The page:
Sweden, sometimes referred to as the "least religious nation in the western world," is opening up its first ever atheist cemetery, which is devoid of any and all religious symbols.
The Local reported on Wednesday that the graveyard is opening in Borlänge in central Sweden, and was prompted by the idea of local teacher Josef Erdem.
"There's a place on this earth for everybody and we shouldn't be limited in how we choose to live or how we choose to be buried," Erdem said.
The cemetery is not only for atheists, as it would accept religious people to be buried there too, as long as they agree beforehand to forgo religious symbols on their graves.
Church of Sweden representatives have agreed to the idea and said that they will help maintain the graves, but will not be involved in other stages.
"People can decide for themselves what their graves should look like, but the cemetery will be free of all religious and nationalist symbols," the school teacher stated.
A 2014 study found that nearly eight out of 10 Swedes are either "not religious" or "convinced atheists," making the country one of the least religious nation in the Western world.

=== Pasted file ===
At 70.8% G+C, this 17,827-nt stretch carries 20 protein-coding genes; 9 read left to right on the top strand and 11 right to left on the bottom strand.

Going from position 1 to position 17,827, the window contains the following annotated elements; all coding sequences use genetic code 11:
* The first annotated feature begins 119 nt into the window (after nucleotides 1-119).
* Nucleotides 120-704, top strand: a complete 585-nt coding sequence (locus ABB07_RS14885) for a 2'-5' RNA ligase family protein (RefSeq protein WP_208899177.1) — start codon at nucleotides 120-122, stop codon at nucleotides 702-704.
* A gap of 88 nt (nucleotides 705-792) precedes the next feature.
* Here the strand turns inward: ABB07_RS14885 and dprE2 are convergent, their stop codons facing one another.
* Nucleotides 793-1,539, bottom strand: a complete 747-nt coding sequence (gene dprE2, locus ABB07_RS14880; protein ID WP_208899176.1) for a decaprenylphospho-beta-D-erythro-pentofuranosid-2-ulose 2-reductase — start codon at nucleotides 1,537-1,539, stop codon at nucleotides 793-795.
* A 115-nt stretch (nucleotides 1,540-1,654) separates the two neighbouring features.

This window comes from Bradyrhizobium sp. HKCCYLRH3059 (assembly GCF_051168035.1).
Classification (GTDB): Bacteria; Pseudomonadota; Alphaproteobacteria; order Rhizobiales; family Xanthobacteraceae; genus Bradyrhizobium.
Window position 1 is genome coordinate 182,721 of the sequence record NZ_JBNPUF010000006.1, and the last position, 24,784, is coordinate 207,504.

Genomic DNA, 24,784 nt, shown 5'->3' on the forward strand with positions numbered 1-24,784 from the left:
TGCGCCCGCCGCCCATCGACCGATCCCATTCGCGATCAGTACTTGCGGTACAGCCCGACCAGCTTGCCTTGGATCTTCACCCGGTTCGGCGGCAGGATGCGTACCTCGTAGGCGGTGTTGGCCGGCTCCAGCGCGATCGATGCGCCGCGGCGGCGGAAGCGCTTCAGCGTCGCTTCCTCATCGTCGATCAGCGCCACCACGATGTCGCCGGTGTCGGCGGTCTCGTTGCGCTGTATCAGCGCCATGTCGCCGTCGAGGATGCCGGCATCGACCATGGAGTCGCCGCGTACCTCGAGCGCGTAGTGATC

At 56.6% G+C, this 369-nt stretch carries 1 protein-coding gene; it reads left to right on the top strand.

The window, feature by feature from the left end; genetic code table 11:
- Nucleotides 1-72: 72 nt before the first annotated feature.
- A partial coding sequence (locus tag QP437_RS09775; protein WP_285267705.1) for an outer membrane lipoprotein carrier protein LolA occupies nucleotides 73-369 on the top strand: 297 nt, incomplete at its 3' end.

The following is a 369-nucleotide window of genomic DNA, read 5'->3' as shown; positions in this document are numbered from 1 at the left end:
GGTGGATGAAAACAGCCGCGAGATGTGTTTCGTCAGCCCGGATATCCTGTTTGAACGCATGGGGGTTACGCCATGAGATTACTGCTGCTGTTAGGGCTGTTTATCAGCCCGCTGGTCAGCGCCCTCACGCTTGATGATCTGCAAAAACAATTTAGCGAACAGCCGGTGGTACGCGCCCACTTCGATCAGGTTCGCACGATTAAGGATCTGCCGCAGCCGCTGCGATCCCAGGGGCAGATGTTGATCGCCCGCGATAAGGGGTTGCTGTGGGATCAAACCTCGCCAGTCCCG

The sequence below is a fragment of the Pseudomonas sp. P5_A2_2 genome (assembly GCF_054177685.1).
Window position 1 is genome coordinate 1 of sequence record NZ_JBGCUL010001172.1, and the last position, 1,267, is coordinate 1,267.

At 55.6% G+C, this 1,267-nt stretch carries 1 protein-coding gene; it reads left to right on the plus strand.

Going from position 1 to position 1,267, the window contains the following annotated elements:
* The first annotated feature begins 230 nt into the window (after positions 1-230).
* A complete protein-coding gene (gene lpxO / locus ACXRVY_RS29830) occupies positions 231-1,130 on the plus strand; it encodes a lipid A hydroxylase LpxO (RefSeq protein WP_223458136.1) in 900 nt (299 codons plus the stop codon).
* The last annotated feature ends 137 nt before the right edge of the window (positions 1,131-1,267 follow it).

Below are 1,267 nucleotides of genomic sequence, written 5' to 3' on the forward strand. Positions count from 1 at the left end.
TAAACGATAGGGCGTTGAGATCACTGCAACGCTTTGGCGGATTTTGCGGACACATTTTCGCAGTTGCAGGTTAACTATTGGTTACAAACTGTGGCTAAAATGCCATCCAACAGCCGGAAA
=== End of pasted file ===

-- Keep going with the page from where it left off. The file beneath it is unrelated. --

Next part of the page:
The WIN/Gallup International poll at the time found that only China, Hong Kong and Japan have a greater proportion of atheists than Sweden.
"It's a little bit surprising because we have a lot of members," Gunnar Sjöberg, head of communication for the Swedish Church, told The Local back then.
"But then to be a member is not just to do with your personal beliefs. Many Swedes are supporting the social work we are doing, so that is one reason we have a lot of members. People know we need the church in Sweden even if they are not believers," he added.
Sweden's Scandinavian neighbors Denmark and Norway have also been experiencing a huge surge in the non-religious population, when it comes to reported numbers.
Statistics from the Church of Denmark earlier this year showed that at least 10,000 people left the church between April and June alone following a nationwide atheist campaign urging people to question the divinity of Jesus.
Norway also saw a similar effect when the official Lutheran Church created a web page allowing an easy way for people to renounce their membership, with as many as 15,053 members leaving in the first four days alone.
"We will continue to have a broad and open national church. But no one should be a member of a religious community against their will, and therefore I am glad that this self-solution is in place. Those who mistakenly listed as a member of the Norwegian Church or who do not wish to be members can now easily change their status, and it will give us a more accurate registry," Norway Church council leader Kristin Gunleiksrud Raaum said back then.